Opinion / Op-Ed Contributors

China to make good on neighbors

By Lu Chao (China Daily) Updated: 2012-12-17 07:51

But many experts think otherwise. They say that, as an experienced statesman, Abe would adopt a pragmatic diplomatic policy by first strengthening the US-Japan alliance and then restoring the Sino-Japanese strategic and mutually beneficial relationship. Masahiko Komura, LDP vice-president, has said that Abe would try his best to put Sino-Japanese ties back on the right track. Other far-sighted Japanese politicians are likely to stop a future Abe government from adopting an anti-China strategy. Moreover, Japanese businesspeople will not tolerate further deterioration in Sino-Japanese economic relations.

For Japanese people, the revival of their national economy and sharing of prosperity with their Asian neighbors are more attractive propositions. In other words, the prospects of Sino-Japanese look optimistic in the long run.

Compared with Sino-Japanese ties, relations between Beijing and Seoul have been more stable, though the result of the ROK presidential election will have a major impact on inter-Korean relations and Northeast Asian dynamics. The ROK election seems to be a race between Park Geun-hye of the ruling Saenuri Party (New Frontier Party) and Moon Jae-in of the main opposition Democratic United Party. But given the two candidates' political beliefs, we can safely say China-ROK relations will continue to advance in a steady way irrespective of who between the two wins.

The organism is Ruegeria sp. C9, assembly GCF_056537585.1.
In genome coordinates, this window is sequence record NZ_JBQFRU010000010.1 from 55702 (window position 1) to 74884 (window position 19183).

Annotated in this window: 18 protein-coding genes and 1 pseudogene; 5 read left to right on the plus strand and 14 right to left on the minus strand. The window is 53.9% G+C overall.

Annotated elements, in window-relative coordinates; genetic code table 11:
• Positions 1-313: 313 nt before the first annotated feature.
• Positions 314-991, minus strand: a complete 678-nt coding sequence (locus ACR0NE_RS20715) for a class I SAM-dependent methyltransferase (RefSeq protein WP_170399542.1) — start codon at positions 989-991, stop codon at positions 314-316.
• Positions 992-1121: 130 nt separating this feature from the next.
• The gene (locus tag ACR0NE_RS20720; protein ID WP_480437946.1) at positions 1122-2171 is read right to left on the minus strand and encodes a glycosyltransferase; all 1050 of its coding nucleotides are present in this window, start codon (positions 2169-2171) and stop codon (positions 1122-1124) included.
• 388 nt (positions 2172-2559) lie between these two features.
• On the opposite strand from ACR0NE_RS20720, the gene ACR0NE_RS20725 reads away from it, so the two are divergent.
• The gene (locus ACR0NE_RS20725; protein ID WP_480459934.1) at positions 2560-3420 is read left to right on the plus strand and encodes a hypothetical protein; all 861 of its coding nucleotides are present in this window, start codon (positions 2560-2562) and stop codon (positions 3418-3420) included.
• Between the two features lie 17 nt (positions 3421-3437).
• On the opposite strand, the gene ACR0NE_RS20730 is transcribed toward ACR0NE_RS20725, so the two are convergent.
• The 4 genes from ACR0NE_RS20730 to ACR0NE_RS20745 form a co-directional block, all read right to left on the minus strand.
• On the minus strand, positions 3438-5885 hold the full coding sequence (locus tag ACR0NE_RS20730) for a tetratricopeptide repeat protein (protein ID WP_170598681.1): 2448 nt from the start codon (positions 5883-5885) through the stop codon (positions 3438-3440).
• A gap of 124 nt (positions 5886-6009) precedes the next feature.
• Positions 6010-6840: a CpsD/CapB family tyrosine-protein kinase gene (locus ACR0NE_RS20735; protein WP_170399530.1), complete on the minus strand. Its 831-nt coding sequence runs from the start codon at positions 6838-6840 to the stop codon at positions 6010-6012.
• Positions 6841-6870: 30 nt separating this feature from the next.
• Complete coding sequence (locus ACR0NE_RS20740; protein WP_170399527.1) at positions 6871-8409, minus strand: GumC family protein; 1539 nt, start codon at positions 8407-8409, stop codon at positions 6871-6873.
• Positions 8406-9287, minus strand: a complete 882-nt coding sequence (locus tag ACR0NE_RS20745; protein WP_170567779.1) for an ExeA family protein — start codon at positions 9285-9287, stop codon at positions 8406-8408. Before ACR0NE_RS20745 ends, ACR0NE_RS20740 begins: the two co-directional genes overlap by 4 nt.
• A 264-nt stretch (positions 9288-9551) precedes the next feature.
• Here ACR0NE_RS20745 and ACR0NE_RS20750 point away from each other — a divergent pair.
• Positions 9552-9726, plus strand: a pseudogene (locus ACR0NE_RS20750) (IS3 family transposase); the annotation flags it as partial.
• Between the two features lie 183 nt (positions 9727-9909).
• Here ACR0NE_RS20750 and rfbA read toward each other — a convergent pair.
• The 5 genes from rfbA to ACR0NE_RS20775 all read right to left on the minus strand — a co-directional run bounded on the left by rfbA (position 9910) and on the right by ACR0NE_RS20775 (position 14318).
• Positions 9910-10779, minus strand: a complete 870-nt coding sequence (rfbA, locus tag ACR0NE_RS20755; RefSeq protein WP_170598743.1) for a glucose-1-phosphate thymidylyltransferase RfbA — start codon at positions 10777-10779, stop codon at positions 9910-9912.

Contrary to ROK President Lee Myung-bak's blatant pro-US foreign policy, Park and Moon both have underlined a "balanced" diplomacy. As far as the possibility of a China-US standoff in Northeast Asia is concerned, despite their disagreements, the two countries have a common interest in upholding the fundamental interests of the ROK and avoiding a conflict. Also, Seoul is likely to take a neutral stance in a possible China-US conflict, which is beneficial to the healthy development of China-ROK relations.

The result of the ROK election will have little impact on the US-ROK alliance, though.

Disputes over islands between China and Japan, and the ROK and Japan are not insurmountable problems. They are, however, diplomatic tests for the new leaderships of the three countries, which are expected to judge the situation rightly and place their faith in peaceful negotiations.

During the next five years, China, Japan and the ROK will embark on new strategic cooperation and there is reason for the new leaderships to be confident and optimistic about advancing the trilateral cooperation mechanism.

We cannot choose our neighbors but we can work with them to create a better neighborhood. Adopting good-neighborly policies is the common aspiration of wise leaders and making enemies out of neighbors is bad diplomacy that can never enjoy popular support.

As long as China unswervingly implements the diplomatic guidelines given by the 18th Party Congress, its relations with neighboring countries will improve and the prospects of China, Japan and the ROK joining hands to create a better Asia will come true.

The author is director of Border Area Research Institute, affiliated to the Liaoning Academy of Social Sciences.

(China Daily 12/17/2012 page9)

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